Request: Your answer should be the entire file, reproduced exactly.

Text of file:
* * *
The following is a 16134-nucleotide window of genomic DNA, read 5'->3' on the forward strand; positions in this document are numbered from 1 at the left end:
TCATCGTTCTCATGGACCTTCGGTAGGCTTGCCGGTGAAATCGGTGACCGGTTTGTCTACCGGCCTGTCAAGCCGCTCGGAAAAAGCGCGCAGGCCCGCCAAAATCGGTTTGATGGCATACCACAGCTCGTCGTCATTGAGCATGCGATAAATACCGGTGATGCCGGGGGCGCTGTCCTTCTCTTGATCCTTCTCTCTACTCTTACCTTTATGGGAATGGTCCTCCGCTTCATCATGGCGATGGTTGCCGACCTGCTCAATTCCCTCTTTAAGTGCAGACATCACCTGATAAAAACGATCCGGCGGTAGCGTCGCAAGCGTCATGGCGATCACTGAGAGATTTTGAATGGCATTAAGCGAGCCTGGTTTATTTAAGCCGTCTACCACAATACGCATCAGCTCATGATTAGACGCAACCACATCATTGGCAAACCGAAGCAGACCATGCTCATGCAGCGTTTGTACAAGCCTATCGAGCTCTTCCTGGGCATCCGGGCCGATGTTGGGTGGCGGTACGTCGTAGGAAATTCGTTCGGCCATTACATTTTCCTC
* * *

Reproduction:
The following is a 16134-nucleotide window of genomic DNA, read 5'->3' on the forward strand; positions in this document are numbered from 1 at the left end:
TCATCGTTCTCATGGACCTTCGGTAGGCTTGCCGGTGAAATCGGTGACCGGTTTGTCTACCGGCCTGTCAAGCCGCTCGGAAAAAGCGCGCAGGCCCGCCAAAATCGGTTTGATGGCATACCACAGCTCGTCGTCATTGAGCATGCGATAAATACCGGTGATGCCGGGGGCGCTGTCCTTCTCTTGATCCTTCTCTCTACTCTTACCTTTATGGGAATGGTCCTCCGCTTCATCATGGCGATGGTTGCCGACCTGCTCAATTCCCTCTTTAAGTGCAGACATCACCTGATAAAAACGATCCGGCGGTAGCGTCGCAAGCGTCATGGCGATCACTGAGAGATTTTGAATGGCATTAAGCGAGCCTGGTTTATTTAAGCCGTCTACCACAATACGCATCAGCTCATGATTAGACGCAACCACATCATTGGCAAACCGAAGCAGACCATGCTCATGCAGCGTTTGTACAAGCCTATCGAGCTCTTCCTGGGCATCCGGGCCGATGTTGGGTGGCGGTACGTCGTAGGAAATTCGTTCGGCCATTACATTTTCCTC